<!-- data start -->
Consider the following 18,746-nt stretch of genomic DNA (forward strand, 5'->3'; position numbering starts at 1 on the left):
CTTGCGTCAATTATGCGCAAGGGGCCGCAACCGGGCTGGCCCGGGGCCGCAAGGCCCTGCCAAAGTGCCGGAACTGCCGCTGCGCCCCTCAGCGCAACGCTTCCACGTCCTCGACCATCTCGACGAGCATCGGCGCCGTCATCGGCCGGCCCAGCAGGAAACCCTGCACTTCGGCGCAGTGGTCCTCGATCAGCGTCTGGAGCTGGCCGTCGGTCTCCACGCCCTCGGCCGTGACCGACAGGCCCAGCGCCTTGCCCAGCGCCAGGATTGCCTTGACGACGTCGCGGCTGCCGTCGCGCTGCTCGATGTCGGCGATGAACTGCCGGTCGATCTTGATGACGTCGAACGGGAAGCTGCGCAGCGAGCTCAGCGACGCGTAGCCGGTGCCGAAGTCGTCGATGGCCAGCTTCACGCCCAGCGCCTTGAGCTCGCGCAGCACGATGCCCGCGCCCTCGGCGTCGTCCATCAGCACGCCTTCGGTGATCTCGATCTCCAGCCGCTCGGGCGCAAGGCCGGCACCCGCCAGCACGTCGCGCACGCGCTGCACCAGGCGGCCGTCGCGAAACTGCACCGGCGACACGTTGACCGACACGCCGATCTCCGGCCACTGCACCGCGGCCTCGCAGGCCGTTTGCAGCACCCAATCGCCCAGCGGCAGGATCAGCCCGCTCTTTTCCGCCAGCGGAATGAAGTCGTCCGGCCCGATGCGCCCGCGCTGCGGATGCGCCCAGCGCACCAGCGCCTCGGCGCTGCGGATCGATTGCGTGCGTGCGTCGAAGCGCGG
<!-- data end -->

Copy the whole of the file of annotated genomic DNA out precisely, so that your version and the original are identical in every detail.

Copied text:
Consider the following 18,746-nt stretch of genomic DNA (forward strand, 5'->3'; position numbering starts at 1 on the left):
CTTGCGTCAATTATGCGCAAGGGGCCGCAACCGGGCTGGCCCGGGGCCGCAAGGCCCTGCCAAAGTGCCGGAACTGCCGCTGCGCCCCTCAGCGCAACGCTTCCACGTCCTCGACCATCTCGACGAGCATCGGCGCCGTCATCGGCCGGCCCAGCAGGAAACCCTGCACTTCGGCGCAGTGGTCCTCGATCAGCGTCTGGAGCTGGCCGTCGGTCTCCACGCCCTCGGCCGTGACCGACAGGCCCAGCGCCTTGCCCAGCGCCAGGATTGCCTTGACGACGTCGCGGCTGCCGTCGCGCTGCTCGATGTCGGCGATGAACTGCCGGTCGATCTTGATGACGTCGAACGGGAAGCTGCGCAGCGAGCTCAGCGACGCGTAGCCGGTGCCGAAGTCGTCGATGGCCAGCTTCACGCCCAGCGCCTTGAGCTCGCGCAGCACGATGCCCGCGCCCTCGGCGTCGTCCATCAGCACGCCTTCGGTGATCTCGATCTCCAGCCGCTCGGGCGCAAGGCCGGCACCCGCCAGCACGTCGCGCACGCGCTGCACCAGGCGGCCGTCGCGAAACTGCACCGGCGACACGTTGACCGACACGCCGATCTCCGGCCACTGCACCGCGGCCTCGCAGGCCGTTTGCAGCACCCAATCGCCCAGCGGCAGGATCAGCCCGCTCTTTTCCGCCAGCGGAATGAAGTCGTCCGGCCCGATGCGCCCGCGCTGCGGATGCGCCCAGCGCACCAGCGCCTCGGCGCTGCGGATCGATTGCGTGCGTGCGTCGAAGCGCGG